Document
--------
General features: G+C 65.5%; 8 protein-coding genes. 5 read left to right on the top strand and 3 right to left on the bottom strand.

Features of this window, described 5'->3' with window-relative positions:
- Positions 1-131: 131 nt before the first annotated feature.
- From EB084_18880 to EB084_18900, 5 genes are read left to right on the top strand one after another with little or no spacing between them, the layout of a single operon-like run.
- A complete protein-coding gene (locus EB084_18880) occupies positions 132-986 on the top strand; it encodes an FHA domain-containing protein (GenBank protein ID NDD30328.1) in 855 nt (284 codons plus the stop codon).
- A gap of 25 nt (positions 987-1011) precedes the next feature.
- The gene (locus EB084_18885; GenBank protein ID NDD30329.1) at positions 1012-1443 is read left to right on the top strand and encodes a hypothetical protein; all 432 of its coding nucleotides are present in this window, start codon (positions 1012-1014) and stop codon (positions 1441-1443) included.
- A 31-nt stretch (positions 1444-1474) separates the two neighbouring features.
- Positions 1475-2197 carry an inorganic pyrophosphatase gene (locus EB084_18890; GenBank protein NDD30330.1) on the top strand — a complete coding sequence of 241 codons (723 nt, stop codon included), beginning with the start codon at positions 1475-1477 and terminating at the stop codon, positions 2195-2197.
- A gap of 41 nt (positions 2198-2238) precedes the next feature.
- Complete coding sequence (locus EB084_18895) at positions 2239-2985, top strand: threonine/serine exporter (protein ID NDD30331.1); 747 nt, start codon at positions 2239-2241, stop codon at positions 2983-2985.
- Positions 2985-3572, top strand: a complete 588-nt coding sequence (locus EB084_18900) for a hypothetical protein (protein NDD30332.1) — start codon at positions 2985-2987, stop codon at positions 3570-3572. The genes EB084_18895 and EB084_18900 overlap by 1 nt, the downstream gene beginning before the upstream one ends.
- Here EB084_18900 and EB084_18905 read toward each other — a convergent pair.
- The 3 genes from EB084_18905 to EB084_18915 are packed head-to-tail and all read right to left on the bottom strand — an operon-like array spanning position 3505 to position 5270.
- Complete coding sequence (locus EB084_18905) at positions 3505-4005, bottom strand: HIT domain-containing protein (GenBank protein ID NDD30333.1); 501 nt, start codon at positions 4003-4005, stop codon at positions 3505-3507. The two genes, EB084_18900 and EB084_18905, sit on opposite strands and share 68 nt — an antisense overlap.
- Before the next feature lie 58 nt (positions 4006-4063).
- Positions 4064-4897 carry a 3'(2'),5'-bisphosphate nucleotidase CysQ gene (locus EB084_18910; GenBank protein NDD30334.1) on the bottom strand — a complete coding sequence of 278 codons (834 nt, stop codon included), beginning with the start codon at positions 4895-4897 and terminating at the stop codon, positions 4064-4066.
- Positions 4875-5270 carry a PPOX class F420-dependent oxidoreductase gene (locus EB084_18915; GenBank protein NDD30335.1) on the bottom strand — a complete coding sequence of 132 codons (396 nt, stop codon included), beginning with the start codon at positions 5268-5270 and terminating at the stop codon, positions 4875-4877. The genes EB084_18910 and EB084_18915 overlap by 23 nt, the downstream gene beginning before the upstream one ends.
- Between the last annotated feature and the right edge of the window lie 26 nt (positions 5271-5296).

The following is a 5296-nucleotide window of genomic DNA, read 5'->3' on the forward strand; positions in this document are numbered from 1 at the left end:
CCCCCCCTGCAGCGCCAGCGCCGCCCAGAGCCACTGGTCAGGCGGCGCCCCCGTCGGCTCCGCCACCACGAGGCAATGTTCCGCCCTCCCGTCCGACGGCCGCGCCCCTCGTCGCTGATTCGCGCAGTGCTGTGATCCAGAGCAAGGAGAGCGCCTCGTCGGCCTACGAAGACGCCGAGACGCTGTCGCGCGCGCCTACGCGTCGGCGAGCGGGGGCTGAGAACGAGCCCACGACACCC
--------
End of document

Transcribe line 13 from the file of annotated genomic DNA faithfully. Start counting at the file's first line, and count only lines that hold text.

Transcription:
- Here EB084_18900 and EB084_18905 read toward each other — a convergent pair.